Can a Dog Still Produce Puppies After Being Neutered

If your dog already got neutered or if you’re planning to get her neutered, then you probably have a lot of questions about it. 

A dog can not produce puppies after being neutered. The neutering process involves taking out the ovaries and uterus. Just like humans, female dogs, too, can’t carry puppies without those organs. So you can be carefree with your dog now, unlike male dog owners. Male dogs still have a chance of impregnating after surgery.

In this article, we will tell you more about the neutering process. Keep reading if you’re interested in knowing if your dog can still go in heat, the best time to get your doggo neutered, and more.

Can a Neutered Dog Produce Puppies?

If you’ve invested in your dog’s neutering procedure, you should know your dog can no longer produce. The whole point of the surgery is to completely take out the ovaries and uterus. This is typically known as an ovariohysterectomy, similar to a hysterectomy in humans. 

So your dog will become infertile, meaning she’ll lose the ability to get pregnant, let alone carry the puppy to full term.

Most dog owners choose to get their dogs spayed to prevent the heat cycles that make them miserable. If you own a dog, you know what we’re talking about. A big reason is also to prevent pregnancy. 

However, if these weren’t your reasons to get your dog neutered, then the thought of not seeing your dog as a mama may not sound too pleasing to you. 

Other reasons for neutering your dog include treatment for false pregnancy, canine diabetes, or uterine infections.

Whatever the reason, the end result is the same. Your dog will be completely sterilized and infertile.

An important thing that every dog owner looking to neuter their dog should know is that the results are different if you own a male dog.

If you get your male dog neutered, you still have to be cautious because there are still chances of impregnating a female dog after the surgery.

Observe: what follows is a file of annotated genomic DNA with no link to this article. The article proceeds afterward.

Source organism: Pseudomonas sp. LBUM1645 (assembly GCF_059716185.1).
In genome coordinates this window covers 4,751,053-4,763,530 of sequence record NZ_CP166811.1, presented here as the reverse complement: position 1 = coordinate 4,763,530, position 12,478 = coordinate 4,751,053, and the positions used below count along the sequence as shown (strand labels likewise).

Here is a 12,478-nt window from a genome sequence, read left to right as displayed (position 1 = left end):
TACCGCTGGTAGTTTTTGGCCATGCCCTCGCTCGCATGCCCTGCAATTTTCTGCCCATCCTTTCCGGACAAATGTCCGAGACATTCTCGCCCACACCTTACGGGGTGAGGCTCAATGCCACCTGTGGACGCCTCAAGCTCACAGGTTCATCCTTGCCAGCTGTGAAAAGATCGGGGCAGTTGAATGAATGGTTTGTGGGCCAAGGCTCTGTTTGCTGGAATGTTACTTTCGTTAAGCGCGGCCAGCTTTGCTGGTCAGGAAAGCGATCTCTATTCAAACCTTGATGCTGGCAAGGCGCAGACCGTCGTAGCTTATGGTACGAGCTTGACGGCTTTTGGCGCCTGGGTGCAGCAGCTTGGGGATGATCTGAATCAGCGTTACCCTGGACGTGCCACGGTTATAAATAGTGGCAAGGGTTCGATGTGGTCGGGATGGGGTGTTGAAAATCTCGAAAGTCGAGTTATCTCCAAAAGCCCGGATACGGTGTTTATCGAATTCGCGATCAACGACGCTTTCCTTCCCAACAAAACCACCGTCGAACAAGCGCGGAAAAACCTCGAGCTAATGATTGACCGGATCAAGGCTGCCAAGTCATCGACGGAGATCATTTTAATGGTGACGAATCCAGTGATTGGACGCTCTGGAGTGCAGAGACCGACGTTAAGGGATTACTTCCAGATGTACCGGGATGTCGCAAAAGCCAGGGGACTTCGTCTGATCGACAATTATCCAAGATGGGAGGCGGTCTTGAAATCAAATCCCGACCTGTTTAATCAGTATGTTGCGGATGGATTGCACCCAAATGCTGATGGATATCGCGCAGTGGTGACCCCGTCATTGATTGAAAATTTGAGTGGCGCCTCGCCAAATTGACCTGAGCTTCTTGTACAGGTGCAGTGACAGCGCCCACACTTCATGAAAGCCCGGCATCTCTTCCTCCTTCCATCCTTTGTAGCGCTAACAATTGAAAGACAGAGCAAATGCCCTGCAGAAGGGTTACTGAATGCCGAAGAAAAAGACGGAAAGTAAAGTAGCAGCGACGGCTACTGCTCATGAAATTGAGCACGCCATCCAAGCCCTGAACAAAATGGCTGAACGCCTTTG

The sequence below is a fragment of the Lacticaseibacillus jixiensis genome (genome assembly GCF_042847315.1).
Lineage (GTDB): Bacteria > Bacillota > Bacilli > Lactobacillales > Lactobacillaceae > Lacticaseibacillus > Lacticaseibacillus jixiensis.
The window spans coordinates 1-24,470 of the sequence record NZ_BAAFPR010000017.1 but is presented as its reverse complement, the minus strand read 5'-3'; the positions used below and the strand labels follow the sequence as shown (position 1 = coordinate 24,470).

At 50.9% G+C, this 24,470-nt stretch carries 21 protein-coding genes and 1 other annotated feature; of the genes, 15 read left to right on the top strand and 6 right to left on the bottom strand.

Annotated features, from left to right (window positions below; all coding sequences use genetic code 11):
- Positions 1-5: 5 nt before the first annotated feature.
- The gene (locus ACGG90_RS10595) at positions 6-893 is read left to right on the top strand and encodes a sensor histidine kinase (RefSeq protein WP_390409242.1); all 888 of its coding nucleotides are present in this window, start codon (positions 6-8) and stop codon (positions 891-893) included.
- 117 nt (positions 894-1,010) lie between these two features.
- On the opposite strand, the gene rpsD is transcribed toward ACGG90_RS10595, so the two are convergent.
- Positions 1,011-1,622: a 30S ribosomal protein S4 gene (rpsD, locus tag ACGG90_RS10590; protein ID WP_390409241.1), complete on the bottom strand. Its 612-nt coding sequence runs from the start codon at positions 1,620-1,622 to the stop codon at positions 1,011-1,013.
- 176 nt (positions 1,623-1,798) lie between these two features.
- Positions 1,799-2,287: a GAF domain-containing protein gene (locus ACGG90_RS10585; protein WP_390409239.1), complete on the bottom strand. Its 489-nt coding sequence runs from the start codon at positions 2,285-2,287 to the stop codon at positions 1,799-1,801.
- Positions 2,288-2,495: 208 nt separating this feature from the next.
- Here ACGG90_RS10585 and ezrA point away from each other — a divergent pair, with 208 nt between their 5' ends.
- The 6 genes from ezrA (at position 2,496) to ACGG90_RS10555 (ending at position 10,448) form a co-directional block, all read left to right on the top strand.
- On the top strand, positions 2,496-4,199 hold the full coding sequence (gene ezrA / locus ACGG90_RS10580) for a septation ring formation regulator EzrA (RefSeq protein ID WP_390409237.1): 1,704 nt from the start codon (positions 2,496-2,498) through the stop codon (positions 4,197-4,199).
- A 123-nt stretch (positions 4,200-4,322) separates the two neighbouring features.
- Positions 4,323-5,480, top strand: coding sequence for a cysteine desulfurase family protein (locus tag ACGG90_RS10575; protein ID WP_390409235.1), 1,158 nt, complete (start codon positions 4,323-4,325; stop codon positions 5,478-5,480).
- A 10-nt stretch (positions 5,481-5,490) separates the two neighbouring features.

Most of the sperms are flushed out, but the dormant sperms remain and could make a female dog pregnant if they come in contact after the surgery. These sperms stay on a dog for 6 weeks. 

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Although it’s highly unlikely that your neutered dog will impregnate a dog, it’s still possible, so as they say, ‘better safe than sorry.’

Will My Neutered Dog Still Go Into Heat?

No, your neutered dog can’t go into heat as the neutering procedure completely removes ovaries. Hence your dog can’t produce estrogen, the chemical that triggers heat and its symptoms.

Suppose you see that your neutered dog is still displaying some symptoms of heat. In that case, your dog likely suffers from ‘ovarian remnant syndrome.’

This is when the veterinarian misses a small piece of ovarian tissue during the surgery. This remaining tissue won’t be sufficient for pregnancy but will be adequate enough to make your dog feel the symptoms of heat.

Depending on your dog’s condition, your veterinarian may:

1. Suggest a second surgery to remove the tissue.

Suppose your dog is experiencing symptoms like bleeding or swelling along with the behavioral symptoms of heat. In that case, your dog will probably require a second surgery to ultimately be free of the ovaries.

2. Give medications to suppress the symptoms.